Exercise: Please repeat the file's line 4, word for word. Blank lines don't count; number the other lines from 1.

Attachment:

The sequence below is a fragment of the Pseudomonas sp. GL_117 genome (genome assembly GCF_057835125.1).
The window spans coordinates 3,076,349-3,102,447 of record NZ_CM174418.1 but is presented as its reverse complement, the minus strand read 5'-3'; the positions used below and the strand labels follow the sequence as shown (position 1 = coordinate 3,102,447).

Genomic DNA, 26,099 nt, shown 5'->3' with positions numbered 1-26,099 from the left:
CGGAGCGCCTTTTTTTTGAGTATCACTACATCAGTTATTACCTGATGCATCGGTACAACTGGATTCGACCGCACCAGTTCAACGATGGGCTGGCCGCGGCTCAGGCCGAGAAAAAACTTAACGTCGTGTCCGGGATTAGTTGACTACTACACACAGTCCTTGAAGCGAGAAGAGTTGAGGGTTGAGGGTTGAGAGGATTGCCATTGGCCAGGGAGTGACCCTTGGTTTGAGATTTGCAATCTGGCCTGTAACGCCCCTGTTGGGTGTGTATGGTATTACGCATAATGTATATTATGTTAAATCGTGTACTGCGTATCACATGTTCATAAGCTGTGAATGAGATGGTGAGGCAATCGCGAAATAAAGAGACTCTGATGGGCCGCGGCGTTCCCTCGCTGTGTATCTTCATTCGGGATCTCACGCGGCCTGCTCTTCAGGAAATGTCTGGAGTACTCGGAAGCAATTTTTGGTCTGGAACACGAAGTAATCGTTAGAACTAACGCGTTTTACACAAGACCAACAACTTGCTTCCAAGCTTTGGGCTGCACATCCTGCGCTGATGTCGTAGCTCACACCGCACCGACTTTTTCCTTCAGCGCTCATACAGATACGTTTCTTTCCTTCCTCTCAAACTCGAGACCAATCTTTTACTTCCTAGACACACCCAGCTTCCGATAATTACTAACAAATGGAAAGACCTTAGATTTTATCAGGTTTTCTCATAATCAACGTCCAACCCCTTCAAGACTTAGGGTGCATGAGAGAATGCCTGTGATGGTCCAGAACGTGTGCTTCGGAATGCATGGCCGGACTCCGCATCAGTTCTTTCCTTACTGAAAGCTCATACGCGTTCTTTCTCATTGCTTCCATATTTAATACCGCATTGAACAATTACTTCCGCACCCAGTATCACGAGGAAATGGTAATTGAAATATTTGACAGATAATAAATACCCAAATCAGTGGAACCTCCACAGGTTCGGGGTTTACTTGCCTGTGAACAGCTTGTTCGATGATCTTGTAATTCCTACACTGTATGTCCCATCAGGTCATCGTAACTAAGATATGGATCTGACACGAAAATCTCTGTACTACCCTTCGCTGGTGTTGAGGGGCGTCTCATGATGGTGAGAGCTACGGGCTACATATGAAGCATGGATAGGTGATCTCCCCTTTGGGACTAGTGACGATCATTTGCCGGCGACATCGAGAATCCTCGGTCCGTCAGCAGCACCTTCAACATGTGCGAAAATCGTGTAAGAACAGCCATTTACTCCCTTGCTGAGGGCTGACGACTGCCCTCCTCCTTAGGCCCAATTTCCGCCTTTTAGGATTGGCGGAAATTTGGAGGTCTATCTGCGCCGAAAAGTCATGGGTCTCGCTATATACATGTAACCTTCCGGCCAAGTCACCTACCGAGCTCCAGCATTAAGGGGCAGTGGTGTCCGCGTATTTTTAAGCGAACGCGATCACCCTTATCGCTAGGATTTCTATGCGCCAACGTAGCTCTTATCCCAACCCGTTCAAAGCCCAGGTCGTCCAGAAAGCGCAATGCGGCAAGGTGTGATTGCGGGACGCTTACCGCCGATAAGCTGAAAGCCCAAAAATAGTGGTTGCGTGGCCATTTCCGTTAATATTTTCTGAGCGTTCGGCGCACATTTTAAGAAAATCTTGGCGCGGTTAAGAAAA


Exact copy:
CGGAGCGCCTTTTTTTTGAGTATCACTACATCAGTTATTACCTGATGCATCGGTACAACTGGATTCGACCGCACCAGTTCAACGATGGGCTGGCCGCGGCTCAGGCCGAGAAAAAACTTAACGTCGTGTCCGGGATTAGTTGACTACTACACACAGTCCTTGAAGCGAGAAGAGTTGAGGGTTGAGGGTTGAGAGGATTGCCATTGGCCAGGGAGTGACCCTTGGTTTGAGATTTGCAATCTGGCCTGTAACGCCCCTGTTGGGTGTGTATGGTATTACGCATAATGTATATTATGTTAAATCGTGTACTGCGTATCACATGTTCATAAGCTGTGAATGAGATGGTGAGGCAATCGCGAAATAAAGAGACTCTGATGGGCCGCGGCGTTCCCTCGCTGTGTATCTTCATTCGGGATCTCACGCGGCCTGCTCTTCAGGAAATGTCTGGAGTACTCGGAAGCAATTTTTGGTCTGGAACACGAAGTAATCGTTAGAACTAACGCGTTTTACACAAGACCAACAACTTGCTTCCAAGCTTTGGGCTGCACATCCTGCGCTGATGTCGTAGCTCACACCGCACCGACTTTTTCCTTCAGCGCTCATACAGATACGTTTCTTTCCTTCCTCTCAAACTCGAGACCAATCTTTTACTTCCTAGACACACCCAGCTTCCGATAATTACTAACAAATGGAAAGACCTTAGATTTTATCAGGTTTTCTCATAATCAACGTCCAACCCCTTCAAGACTTAGGGTGCATGAGAGAATGCCTGTGATGGTCCAGAACGTGTGCTTCGGAATGCATGGCCGGACTCCGCATCAGTTCTTTCCTTACTGAAAGCTCATACGCGTTCTTTCTCATTGCTTCCATATTTAATACCGCATTGAACAATTACTTCCGCACCCAGTATCACGAGGAAATGGTAATTGAAATATTTGACAGATAATAAATACCCAAATCAGTGGAACCTCCACAGGTTCGGGGTTTACTTGCCTGTGAACAGCTTGTTCGATGATCTTGTAATTCCTACACTGTATGTCCCATCAGGTCATCGTAACTAAGATATGGATCTGACACGAAAATCTCTGTACTACCCTTCGCTGGTGTTGAGGGGCGTCTCATGATGGTGAGAGCTACGGGCTACATATGAAGCATGGATAGGTGATCTCCCCTTTGGGACTAGTGACGATCATTTGCCGGCGACATCGAGAATCCTCGGTCCGTCAGCAGCACCTTCAACATGTGCGAAAATCGTGTAAGAACAGCCATTTACTCCCTTGCTGAGGGCTGACGACTGCCCTCCTCCTTAGGCCCAATTTCCGCCTTTTAGGATTGGCGGAAATTTGGAGGTCTATCTGCGCCGAAAAGTCATGGGTCTCGCTATATACATGTAACCTTCCGGCCAAGTCACCTACCGAGCTCCAGCATTAAGGGGCAGTGGTGTCCGCGTATTTTTAAGCGAACGCGATCACCCTTATCGCTAGGATTTCTATGCGCCAACGTAGCTCTTATCCCAACCCGTTCAAAGCCCAGGTCGTCCAGAAAGCGCAATGCGGCAAGGTGTGATTGCGGGACGCTTACCGCCGATAAGCTGAAAGCCCAAAAATAGTGGTTGCGTGGCCATTTCCGTTAATATTTTCTGAGCGTTCGGCGCACATTTTAAGAAAATCTTGGCGCGGTTAAGAAAA